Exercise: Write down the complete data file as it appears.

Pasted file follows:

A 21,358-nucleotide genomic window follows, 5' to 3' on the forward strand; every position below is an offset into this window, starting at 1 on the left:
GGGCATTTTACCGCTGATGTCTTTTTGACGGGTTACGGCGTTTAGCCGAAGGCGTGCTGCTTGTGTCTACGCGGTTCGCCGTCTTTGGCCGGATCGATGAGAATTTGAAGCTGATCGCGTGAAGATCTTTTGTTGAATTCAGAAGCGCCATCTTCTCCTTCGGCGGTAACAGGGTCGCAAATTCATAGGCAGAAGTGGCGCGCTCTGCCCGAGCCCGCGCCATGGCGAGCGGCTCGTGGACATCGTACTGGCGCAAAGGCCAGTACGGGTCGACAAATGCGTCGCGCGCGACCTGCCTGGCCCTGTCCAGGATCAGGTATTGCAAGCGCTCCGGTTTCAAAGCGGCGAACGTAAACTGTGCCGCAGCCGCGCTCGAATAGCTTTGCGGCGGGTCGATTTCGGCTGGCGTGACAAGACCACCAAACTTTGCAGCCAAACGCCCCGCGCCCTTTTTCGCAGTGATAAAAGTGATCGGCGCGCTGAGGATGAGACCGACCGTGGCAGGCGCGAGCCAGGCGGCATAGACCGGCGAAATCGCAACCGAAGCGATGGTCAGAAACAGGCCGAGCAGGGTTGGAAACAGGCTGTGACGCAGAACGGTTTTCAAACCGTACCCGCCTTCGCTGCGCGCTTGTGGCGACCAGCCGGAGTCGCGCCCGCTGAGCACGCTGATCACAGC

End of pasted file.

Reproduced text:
A 21,358-nucleotide genomic window follows, 5' to 3' on the forward strand; every position below is an offset into this window, starting at 1 on the left:
GGGCATTTTACCGCTGATGTCTTTTTGACGGGTTACGGCGTTTAGCCGAAGGCGTGCTGCTTGTGTCTACGCGGTTCGCCGTCTTTGGCCGGATCGATGAGAATTTGAAGCTGATCGCGTGAAGATCTTTTGTTGAATTCAGAAGCGCCATCTTCTCCTTCGGCGGTAACAGGGTCGCAAATTCATAGGCAGAAGTGGCGCGCTCTGCCCGAGCCCGCGCCATGGCGAGCGGCTCGTGGACATCGTACTGGCGCAAAGGCCAGTACGGGTCGACAAATGCGTCGCGCGCGACCTGCCTGGCCCTGTCCAGGATCAGGTATTGCAAGCGCTCCGGTTTCAAAGCGGCGAACGTAAACTGTGCCGCAGCCGCGCTCGAATAGCTTTGCGGCGGGTCGATTTCGGCTGGCGTGACAAGACCACCAAACTTTGCAGCCAAACGCCCCGCGCCCTTTTTCGCAGTGATAAAAGTGATCGGCGCGCTGAGGATGAGACCGACCGTGGCAGGCGCGAGCCAGGCGGCATAGACCGGCGAAATCGCAACCGAAGCGATGGTCAGAAACAGGCCGAGCAGGGTTGGAAACAGGCTGTGACGCAGAACGGTTTTCAAACCGTACCCGCCTTCGCTGCGCGCTTGTGGCGACCAGCCGGAGTCGCGCCCGCTGAGCACGCTGATCACAGC